Since mussels are eaten whole by humans, the ongoing study looks at the absorption of chemicals, microplastics and fibers. The program, called Mussel Watch, monitors chemical pollutants in waterways by studying the tissue and digestion of mussels and oysters. The longest continually running scientific program of its kind, Mussel Watch samples mollusks in 300+ locations including Alaska, Hawaii, Puerto Rico, as well as the Atlantic, Gulf, and Pacific coasts.

So, what did the study find? It turns out that of all the contaminants, microfibers were the most ingested microplastics found in this group of mussels. A partner study also discovered that oysters are picky eaters! Evidence showed that their discerning palate means they selectively reject spherical particles more often than fibers.

We, as a society, need to take a nod from these oysters and be a bit pickier in the products we use every day. Choosing packaging that reduces the amount of plastic at the source can make an immediate dent in the amount of microplastics finding their way into our ocean and onto our plates.

Click here to learn more about microplastics from a new video posted to our YouTube!


Eco-nnect is a leading digital voice in the social sustainability conversation. Founded by Renata, Isabella, and Almudena, eco-nnect has a passionate and dedicated following of modern environmentalists around the world. They engage with and challenge their community through social media, podcasts, quizzes, articles, and newsletters, creating an interactive platform for sharing sustainable ideas.  Eco-nnect is a perfect example of how one voice (or in their case 3) can make a difference.  Read on as we chat with Renata, Isabella, and Almudena about the ways they stay “eco-nnected” with their audience, one another and what drives their passion for sustainability.

Q.: Tell us about your background and how eco-nnect came to be an important digital voice on behalf of the environment? 

A.: Eco-nnect began as a newsletter. All three of us are passionate about the environment, and it seemed that most of our friends came to us for advice about the topic, so we decided to share that information in a palatable format: a weekly newsletter on a bit of everything that is eco. Then we took on social media, sharing our articles and creating digital content that showcased what was happening whilst always offering an individual solution.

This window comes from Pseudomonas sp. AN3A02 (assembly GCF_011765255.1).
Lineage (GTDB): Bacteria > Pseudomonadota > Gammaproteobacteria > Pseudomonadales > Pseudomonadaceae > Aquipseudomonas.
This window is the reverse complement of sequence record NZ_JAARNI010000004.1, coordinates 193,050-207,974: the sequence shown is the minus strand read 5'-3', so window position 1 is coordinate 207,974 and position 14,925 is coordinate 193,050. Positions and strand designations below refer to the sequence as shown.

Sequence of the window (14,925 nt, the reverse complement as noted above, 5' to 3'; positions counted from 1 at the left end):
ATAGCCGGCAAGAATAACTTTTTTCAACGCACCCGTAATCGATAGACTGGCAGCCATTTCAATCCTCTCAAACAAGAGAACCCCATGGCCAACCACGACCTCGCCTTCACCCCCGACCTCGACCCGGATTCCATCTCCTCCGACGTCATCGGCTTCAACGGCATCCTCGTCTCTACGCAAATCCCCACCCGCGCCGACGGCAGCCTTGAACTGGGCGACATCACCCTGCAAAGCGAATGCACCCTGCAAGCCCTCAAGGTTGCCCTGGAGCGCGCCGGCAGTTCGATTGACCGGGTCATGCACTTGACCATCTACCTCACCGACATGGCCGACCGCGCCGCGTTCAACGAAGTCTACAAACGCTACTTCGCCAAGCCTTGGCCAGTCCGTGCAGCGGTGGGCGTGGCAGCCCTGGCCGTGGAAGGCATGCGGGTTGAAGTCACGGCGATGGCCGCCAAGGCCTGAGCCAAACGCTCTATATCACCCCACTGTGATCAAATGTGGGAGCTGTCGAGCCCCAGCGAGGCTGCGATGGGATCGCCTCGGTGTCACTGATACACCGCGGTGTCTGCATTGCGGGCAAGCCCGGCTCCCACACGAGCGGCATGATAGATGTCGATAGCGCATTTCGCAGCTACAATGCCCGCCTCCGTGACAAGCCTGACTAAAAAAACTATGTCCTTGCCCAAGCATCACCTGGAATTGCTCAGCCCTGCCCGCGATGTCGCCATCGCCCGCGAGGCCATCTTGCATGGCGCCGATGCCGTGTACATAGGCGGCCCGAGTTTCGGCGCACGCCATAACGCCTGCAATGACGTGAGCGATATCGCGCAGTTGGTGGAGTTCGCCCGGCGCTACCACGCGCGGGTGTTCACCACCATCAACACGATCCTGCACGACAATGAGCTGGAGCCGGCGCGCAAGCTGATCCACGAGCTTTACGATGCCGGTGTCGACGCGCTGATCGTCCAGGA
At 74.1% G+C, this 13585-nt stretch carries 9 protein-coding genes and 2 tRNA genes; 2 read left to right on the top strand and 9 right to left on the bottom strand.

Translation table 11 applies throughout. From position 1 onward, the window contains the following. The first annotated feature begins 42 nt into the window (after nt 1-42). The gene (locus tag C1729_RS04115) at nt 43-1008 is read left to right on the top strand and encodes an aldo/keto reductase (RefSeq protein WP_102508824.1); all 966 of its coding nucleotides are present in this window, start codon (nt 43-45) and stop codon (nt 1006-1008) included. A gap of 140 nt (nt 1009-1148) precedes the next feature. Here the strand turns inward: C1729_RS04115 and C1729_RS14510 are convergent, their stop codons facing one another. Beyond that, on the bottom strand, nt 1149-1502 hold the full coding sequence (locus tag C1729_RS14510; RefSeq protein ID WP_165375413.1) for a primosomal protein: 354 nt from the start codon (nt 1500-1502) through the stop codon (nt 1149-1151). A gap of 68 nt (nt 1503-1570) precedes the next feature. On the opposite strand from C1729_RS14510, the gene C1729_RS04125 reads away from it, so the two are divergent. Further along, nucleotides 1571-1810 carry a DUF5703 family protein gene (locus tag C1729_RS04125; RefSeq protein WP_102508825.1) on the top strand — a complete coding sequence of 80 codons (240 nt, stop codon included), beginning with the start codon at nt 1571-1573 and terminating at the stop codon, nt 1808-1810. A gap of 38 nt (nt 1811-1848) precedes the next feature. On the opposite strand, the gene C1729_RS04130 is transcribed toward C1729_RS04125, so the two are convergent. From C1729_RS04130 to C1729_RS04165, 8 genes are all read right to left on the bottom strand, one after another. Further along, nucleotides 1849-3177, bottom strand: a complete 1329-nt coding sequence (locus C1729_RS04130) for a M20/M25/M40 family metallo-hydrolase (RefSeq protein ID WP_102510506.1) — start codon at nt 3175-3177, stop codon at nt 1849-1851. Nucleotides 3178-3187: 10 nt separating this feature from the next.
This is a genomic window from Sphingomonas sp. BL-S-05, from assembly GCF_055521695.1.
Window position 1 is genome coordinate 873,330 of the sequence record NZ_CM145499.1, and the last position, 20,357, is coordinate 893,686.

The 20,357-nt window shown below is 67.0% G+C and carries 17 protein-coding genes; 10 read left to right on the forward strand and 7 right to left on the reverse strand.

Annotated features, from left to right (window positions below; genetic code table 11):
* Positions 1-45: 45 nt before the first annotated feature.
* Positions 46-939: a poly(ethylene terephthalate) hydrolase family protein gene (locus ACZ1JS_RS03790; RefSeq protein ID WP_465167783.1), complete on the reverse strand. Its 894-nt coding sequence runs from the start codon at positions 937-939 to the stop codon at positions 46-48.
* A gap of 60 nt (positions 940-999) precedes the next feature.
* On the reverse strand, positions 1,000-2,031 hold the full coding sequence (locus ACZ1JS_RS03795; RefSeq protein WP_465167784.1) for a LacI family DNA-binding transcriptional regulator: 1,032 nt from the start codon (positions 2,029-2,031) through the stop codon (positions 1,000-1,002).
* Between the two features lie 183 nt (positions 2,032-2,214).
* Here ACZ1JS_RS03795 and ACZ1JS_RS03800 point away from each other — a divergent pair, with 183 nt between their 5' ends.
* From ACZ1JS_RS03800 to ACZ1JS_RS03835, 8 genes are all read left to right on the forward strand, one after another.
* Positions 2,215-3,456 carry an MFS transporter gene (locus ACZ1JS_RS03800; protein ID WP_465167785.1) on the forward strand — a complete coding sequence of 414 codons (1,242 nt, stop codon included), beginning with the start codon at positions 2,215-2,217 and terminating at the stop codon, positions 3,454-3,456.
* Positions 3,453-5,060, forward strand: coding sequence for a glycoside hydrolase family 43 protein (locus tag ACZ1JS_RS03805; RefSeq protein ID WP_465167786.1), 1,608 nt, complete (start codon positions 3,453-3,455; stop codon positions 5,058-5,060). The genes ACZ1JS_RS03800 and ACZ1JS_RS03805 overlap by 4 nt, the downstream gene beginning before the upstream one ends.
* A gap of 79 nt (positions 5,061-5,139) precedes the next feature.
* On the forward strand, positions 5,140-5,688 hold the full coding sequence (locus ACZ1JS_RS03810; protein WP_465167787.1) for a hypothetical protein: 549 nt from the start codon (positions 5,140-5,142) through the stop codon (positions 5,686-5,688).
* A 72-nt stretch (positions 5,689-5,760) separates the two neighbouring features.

During college, Isabella purchased the domain but had no team to share the vision with. Almost serendipitously a year later Isabella met Almudena– a graduate in Sustainable Development and Environmental Management. Together, we began brainstorming how to approach an environmental digital platform. A year after that, Renata (who was a longtime friend of both) was looking for a project, and as an environmental photographer she joined the team helping us grow our community.

Q.:  When one thinks of a career in Sustainability, they don’t usually think of social media. Can you explain why social media is a powerful platform for having conversations about the environment?

A.: Social media can be a powerful tool of good (as well as evil). In our case, we want to change the minds of the unconverted – to reach the masses and teach them what we know. We aimed to make eco-nnect a place of interaction, of debate, and of constant growth. The path to a sustainable lifestyle begins with knowing the truth, we want to dispel the myths and shed light on the many wonderful projects and habit changes you can make to lead a healthier, happier life.

Q.: When you decided to start eco-nnect, how did you differentiate it from other “eco-friendly” businesses?  

A.: Our main challenge was to be the non-obviously eco, yet still remain an eco-brand. We want our brand to look cool, welcoming and modern, instead of the commonplace tree-hugging experiences you find in most environmental NGOs. Yes, we want our information to inspire you to change, but we also want it to show that it fits with the current trends, to nudge you in an embracing way, rather than finger pointing.

Q.:  Your audience is engaged and curious. How do you keep them interested in topics that are often multi-layered and dense? 

A.: By constantly delivering them with a solution. We know that the doomsday approach automatically turns people off, so we seldom give facts without a way for the individual to act upon it. Climate change is such an all-encompassing problem that often makes one feel powerless, instead we want our community to feel empowered.